In numerous categories of retail spending, the 53206 zipcode is an economic powerhouse compared to outlying suburbs. It spends an estimated $973 per square mile for personal products (hair care, shaving needs, etc.), almost 15 times more than in Cedarburg, about 11 times more than Pewaukee and seven times more than Mequon/Thiensville. That difference may explain why you find so many Walgreens stores located in poorer city neighborhoods.
The 53206 zipcode spends 2 to 20 times more per square mile on apparel than various surrounding suburbs, 1.5 to 17 times more on TV and video-related purchases, up to 20 times more on home repair items, up to 10 times more for both non-prescription drugs and for computer hardware and software.
The potential market in predominantly black neighborhoods is huge, but they must go elsewhere to make their purchases. “You can go into the Target at 124th and Capitol or the Red Lobster on Mayfair Road and sometimes it’s 80 percent African American customers,” says Crump. “It’s mind-boggling.”
The study looked at what it called “retail leakage” — the estimated spending by black consumers in Milwaukee who must go elsewhere for retail or restaurants. It found that anywhere from 29 percent of retail spending (in the 53205 zipcode) to 68 percent of spending (53210 zipcode) leaves the neighborhood and gets spent elsewhere. This means less jobs created and less money circulating and building the economy in these neighborhoods.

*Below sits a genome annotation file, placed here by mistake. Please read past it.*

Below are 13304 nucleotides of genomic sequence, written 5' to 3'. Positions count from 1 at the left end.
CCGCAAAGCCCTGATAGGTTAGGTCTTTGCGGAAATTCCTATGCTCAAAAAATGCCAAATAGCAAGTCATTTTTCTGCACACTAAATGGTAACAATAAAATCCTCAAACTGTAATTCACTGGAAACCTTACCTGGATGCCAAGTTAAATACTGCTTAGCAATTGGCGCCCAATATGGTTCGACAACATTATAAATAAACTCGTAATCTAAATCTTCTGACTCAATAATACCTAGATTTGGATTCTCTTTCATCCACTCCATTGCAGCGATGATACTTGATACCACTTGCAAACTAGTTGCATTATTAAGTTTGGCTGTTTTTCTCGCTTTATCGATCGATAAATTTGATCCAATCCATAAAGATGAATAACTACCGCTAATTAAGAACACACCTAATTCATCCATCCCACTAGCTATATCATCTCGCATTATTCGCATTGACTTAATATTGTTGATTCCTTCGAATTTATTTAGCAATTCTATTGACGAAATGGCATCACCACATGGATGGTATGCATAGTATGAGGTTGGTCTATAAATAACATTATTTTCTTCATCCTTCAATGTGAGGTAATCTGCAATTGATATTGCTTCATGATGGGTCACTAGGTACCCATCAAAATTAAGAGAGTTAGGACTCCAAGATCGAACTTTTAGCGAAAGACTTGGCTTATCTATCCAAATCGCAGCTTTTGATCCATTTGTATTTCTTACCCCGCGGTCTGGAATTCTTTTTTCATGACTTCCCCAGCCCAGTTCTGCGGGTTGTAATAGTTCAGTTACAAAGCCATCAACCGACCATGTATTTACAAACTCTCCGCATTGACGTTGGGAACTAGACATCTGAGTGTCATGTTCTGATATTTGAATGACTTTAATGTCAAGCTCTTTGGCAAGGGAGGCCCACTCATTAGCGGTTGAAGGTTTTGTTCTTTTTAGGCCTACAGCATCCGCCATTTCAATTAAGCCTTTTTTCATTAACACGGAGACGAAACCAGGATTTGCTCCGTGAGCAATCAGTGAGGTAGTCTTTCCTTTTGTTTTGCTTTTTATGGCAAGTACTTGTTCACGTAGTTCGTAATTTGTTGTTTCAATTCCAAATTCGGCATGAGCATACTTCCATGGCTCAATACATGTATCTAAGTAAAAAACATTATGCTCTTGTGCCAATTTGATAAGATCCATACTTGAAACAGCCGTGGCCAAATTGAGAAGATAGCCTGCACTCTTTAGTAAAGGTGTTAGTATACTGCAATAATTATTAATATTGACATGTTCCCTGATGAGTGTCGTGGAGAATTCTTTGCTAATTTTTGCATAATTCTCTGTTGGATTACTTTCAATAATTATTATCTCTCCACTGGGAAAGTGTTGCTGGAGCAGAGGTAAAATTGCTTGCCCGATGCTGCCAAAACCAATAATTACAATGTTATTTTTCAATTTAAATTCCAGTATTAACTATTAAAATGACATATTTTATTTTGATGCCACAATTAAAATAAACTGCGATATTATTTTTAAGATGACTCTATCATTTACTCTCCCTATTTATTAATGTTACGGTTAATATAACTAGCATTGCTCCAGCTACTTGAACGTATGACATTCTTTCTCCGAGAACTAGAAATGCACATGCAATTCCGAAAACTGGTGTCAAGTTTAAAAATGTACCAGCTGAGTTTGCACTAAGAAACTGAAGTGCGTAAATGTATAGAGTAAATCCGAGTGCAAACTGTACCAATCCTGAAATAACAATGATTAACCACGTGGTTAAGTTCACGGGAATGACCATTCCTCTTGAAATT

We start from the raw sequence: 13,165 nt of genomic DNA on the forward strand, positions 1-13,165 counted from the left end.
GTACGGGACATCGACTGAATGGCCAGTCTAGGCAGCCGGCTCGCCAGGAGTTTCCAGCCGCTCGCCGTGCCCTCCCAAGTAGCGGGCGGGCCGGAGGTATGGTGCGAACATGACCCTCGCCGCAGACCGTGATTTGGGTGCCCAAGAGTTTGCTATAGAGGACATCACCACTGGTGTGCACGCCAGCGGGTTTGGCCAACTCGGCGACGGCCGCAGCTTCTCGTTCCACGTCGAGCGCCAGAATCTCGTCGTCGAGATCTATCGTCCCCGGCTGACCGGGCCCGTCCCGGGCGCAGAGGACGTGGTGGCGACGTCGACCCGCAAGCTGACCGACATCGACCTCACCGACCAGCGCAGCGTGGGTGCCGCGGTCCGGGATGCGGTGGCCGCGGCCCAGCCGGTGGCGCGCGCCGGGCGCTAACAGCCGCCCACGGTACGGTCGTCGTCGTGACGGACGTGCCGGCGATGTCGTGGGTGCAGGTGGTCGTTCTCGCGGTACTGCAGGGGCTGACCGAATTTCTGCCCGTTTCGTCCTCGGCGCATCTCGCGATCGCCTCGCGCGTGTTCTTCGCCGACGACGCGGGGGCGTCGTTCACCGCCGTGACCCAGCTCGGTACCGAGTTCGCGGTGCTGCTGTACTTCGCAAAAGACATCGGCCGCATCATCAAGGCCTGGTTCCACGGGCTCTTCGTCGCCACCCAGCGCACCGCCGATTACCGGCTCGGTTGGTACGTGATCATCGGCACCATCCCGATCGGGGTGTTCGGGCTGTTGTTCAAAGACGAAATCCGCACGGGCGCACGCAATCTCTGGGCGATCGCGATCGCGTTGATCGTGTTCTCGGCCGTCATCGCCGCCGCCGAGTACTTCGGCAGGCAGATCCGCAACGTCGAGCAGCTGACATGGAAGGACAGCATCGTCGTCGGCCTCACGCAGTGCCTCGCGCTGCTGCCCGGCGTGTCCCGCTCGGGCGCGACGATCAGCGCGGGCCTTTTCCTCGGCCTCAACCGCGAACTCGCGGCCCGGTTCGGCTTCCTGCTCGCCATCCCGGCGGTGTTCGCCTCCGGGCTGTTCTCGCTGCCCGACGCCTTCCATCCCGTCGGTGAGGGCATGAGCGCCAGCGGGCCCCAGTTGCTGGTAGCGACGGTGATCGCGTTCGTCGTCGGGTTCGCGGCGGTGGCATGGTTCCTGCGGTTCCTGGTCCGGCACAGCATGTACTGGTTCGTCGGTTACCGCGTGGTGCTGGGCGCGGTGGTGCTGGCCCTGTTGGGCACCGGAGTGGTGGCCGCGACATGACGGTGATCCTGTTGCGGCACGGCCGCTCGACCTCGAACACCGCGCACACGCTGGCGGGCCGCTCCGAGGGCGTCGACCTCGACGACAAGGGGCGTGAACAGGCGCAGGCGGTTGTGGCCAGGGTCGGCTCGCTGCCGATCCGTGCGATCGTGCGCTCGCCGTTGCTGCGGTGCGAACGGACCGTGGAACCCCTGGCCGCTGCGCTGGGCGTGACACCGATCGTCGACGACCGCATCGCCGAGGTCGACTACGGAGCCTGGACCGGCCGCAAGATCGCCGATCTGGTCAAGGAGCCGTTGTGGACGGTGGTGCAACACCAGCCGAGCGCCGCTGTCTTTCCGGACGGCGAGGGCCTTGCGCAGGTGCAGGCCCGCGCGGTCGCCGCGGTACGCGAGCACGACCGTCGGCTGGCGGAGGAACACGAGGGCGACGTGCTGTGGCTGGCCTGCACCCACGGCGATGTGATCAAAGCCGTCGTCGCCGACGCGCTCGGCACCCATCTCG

The study gets funny — in a grim sort of way — when it looks at marketing companies like Neilsen/Claritas, which rank sparsely-populated suburban areas with higher average household income as “winners” and densely-populated urban areas with far higher total income as “losers,” Quinn notes.
Thus, Grafton is stereotyped as belonging to categories it calls “God’s Country” and “Country Squires” while the 53206 zipcode belongs to categories called “Bottom-Line Blues” and “Low-Rise Living.” Grafton is an “oasis” of the “wealthiest residents” in America, while Neilsen/Claritas says this about the 53206 zipcode: “few rank lower when it comes to income,” with a concentration of “single-parent families living in low-cost apartments.” Grafton is illustrated by a white woman with a horse, while the 53206 zipcode offers the image of a young black basketball player at a pay phone.
In fact, Quinn’s study shows, Grafton spends just $2.6 million per square mile on 16 different categories of retail spending, compared to $28.7 million per square mile in the 53206 zipcode. For that matter, Quinn can’t resist pointing out, this zipcode has 64 churches, nearly six times more than the Grafton area described as “God’s Country.”
The issue of retail leakage is a crucial one for Milwaukee’s black community. One MKE Summit and NAACP Young Adult Committee are also looking at this issue, along with the African American Chamber of Commerce. Eve Hall, the chamber’s president, says the issue is not just about attracting big retail chains but about supporting local black businesses, which can help grow the local economy.
“Research shows that at minority businesses grow, they tend to hire more minorities,” Hall says. Her group, she says, want to “identify as many African American-owned businesses as we can and do whatever we can to help grow and strengthen these businesses.”